Not only do malpractice premiums no longer pay for settlements as well as they once did, but in our heavily regulated and economically unbalanced health care delivery system, doctors, and to a lesser extent hospitals, are unable to pass along the cost of higher premiums. In a true market model, the increasing costs of malpractice insurance would not create a serious problem. All providers would be affected more or less equally, and those whose quality of care was deficient would be forced out of business by higher premiums. But with market forces encouraging plaintiff's attorneys to favor “big dollar cases” over “strong liability cases,” the invisible hand of the market is moving us in the wrong direction. It is the significant number of claims with major damages and weak liability claims that are siphoning off money from the insurance pool, inflaming the medical profession, and leaving the truly deserving without recourse. This is producing intense animosity in physicians toward plaintiff's lawyers, government, the insurance industry, and even their own health care institutions. Worse yet: enormous numbers of people who have legitimate grievances against the medical profession and health care delivery system cannot find lawyers willing to take on their cases.

So there you have it. Doctors are frustrated about frivolous lawsuits for good reason. Patients are frustrated about the lack of a forum to seek redress because they cannot find a qualified attorney who will take the case, due to the high cost of prosecuting a malpractice lawsuit. And a significant segment of the patient population is disappointed with, or disgusted by, both the medical and legal professions. They also feel victimized by their government's lack of ability to provide an effective means to redress their grievances.

What should we do, and what can we do, to improve the system? President Bush says that liability reform is “a national issue requiring a national solution,” and that he wants to curb the “proliferation of baseless lawsuits.” He also says that he can accomplish this by legislating a hard “cap” of $250,000 for non-economic awards and by eliminating joint and several liability, which requires co-defendants to pay more than their apportioned share of the jury award. Sadly, each of the president's contentions and solutions is wrong. In fact, his remedies might exacerbate an already bad and fragile situation.

Liability reform is not a national issue, and it does not lend itself to a uniform, national solution. Here is why: When the President talks about a $250,000 cap on non-economic damages, he refers to the component of a jury's award commonly known as “pain and suffering.” But that is a dated and inaccurate characterization of non-economic damages, one that obscures the reason some plaintiffs deserve significant compensation for their injuries, and in amounts that vary depending upon where they live. Non-economic damage awards are really awards for loss of enjoyment of life. They represent the cost of restoring the plaintiff as nearly as possible to the quality of life that he enjoyed before the injury. Some of that money surely represents compensation for the physical pain during and following an injury, but a more significant portion represents the actual cost of adapting the plaintiff to pursue whatever profession or avocation gave the plaintiff's life meaning before the injury. If, for example, the plaintiff was an avid cyclist before losing his vision, the cost of restoring him to his former quality of life as a cyclist might involve adaptive equipment or employing a cycling guide. That is not a pain and suffering expense, but neither is it an economic harm like loss of income or the cost of medical treatment.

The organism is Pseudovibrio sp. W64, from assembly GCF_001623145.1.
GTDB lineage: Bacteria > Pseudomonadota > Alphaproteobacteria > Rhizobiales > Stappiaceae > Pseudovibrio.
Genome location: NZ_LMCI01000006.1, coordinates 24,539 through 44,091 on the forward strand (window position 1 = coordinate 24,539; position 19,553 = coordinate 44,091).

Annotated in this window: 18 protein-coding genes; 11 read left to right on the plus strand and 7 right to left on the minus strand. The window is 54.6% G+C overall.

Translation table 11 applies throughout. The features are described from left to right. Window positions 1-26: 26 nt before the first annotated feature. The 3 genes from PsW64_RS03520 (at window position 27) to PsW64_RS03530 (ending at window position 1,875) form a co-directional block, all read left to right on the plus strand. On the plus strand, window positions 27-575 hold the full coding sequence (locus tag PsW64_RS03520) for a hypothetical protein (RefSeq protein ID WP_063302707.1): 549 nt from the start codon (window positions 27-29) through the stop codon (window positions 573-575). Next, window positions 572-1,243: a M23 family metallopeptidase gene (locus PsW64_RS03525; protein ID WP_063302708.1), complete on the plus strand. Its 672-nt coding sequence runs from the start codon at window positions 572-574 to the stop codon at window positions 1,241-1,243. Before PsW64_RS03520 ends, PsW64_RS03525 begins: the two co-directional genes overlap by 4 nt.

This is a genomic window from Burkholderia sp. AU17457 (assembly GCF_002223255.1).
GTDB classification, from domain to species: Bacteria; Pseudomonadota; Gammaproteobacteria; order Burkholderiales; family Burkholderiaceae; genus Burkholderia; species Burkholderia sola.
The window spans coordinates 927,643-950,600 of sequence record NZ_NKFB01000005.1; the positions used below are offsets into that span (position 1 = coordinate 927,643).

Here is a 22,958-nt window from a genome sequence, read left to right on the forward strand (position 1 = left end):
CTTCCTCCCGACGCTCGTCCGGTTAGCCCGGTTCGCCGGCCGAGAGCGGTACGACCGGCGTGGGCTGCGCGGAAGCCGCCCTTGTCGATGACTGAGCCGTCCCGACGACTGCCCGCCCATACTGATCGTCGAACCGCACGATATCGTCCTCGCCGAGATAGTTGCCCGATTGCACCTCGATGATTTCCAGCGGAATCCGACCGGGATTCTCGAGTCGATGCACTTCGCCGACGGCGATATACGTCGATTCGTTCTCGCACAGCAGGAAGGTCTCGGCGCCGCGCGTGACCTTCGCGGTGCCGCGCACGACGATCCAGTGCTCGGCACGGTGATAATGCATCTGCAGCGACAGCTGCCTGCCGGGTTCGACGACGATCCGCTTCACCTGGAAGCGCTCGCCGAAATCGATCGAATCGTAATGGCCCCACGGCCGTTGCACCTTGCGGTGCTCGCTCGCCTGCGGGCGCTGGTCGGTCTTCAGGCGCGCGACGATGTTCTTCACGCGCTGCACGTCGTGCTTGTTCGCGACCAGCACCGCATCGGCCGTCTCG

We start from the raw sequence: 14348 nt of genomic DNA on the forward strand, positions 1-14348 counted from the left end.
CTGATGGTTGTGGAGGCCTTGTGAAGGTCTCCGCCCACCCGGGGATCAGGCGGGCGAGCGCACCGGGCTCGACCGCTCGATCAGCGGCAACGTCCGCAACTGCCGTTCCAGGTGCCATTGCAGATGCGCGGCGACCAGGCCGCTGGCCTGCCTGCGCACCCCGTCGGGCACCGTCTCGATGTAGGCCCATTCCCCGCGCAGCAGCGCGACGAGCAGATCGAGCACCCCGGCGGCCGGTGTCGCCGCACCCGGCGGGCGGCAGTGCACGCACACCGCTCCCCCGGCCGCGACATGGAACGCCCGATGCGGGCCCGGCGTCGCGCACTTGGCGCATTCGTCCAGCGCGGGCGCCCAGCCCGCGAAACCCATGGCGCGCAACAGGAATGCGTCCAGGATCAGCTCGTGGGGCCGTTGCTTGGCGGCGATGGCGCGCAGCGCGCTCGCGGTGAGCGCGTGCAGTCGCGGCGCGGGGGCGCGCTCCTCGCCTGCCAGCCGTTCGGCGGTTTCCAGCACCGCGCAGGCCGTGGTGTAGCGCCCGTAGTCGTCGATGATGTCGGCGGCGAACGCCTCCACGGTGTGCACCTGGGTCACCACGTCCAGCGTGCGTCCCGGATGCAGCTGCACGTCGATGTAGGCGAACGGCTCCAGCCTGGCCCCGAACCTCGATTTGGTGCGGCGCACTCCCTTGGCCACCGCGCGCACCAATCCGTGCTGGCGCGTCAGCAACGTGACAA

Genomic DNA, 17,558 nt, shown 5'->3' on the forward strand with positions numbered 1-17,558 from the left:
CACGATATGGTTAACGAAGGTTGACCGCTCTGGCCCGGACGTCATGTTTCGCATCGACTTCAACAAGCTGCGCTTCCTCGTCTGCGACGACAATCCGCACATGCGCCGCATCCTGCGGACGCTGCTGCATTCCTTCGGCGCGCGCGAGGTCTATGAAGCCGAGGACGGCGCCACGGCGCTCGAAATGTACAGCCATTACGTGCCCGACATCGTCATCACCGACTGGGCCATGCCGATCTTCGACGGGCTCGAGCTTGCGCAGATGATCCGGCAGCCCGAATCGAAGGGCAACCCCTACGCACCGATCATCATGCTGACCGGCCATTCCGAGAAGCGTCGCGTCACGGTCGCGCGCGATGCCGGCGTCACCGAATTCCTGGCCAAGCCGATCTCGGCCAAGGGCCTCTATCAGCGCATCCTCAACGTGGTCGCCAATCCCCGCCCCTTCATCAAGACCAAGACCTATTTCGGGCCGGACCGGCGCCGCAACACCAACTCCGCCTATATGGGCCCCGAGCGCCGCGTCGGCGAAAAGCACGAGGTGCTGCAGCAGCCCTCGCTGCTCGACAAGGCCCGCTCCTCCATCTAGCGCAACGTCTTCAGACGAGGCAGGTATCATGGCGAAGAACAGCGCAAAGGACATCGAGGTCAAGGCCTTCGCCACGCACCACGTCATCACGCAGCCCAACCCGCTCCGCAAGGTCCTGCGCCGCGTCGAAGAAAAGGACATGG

The cost of such accommodations is an inherently regional issue because the availability of other forms of recreation or fulfillment and the availability of organizations and support groups varies from place to place. Even the cost of employing a guide will be tied to the local wage scale. Likewise, the cost of real estate can profoundly affect the expense of any accommodations for an individual's injuries. If as a result of harm the plaintiff is confined to a wheelchair, the cost of facilitating that individual's mobility might be limited to the cost of building a ramp—if he lives in a rural environment in a ranch style house. The cost will be quite different if he lives in an urban fifth floor walk-up and must relocate to a place with suitable accommodations. In short, both a cap on pain and suffering and a uniform dollar amount for the entire nation are inherently unfair and unequal.

The problem with eliminating the joint and several liability rule is that doing so will only enrich insurance companies, which will be called upon to sell ever-larger insurance policies to individual practitioners who want to do business with or practice at institutions. This is because the institutions will become targets of opportunity for direct claims of negligence. Plaintiff's attorneys are constantly making strategic decisions as to which claims to pursue in any given situation. More often than not, they can focus their attack depending on the perceived availability of a cash recovery. Changing the joint and several liability rule will simply motivate plaintiffs to shift their focus to direct liability claims against the deepest pocket, namely, the institution. The net effect is that everyone needs more insurance.

The president's proposals are no solution. But neither are the Democratic proposals offered during the 2004 presidential campaign. Requiring certificates of merit for lawsuits has been tried and has done nothing to eliminate frivolous suits. The Democrats' proposal, which is current law in New York, requires an affidavit not from the medical expert, but from the plaintiff's lawyer. The lawyer merely has to represent that, after consulting with a physician, he has concluded that the claim is meritorious. Lawyers who are inclined to bring frivolous claim can get around this requirement by limiting the information provided to the physician, thereby ensuring that the physician will find the claim to be valid.

Non-binding mediation has been and will remain available, but it rarely resolves major claims. Plaintiffs rarely agree to mediation of frivolous claims because the leverage that gets a large settlement is the fear that the jury won't understand a medically complicated defense. A meeting of the minds based on an informed, rational analysis is therefore not the plaintiff's objective. Since mediation is voluntary, it can work only if both sides are sincere and open-minded.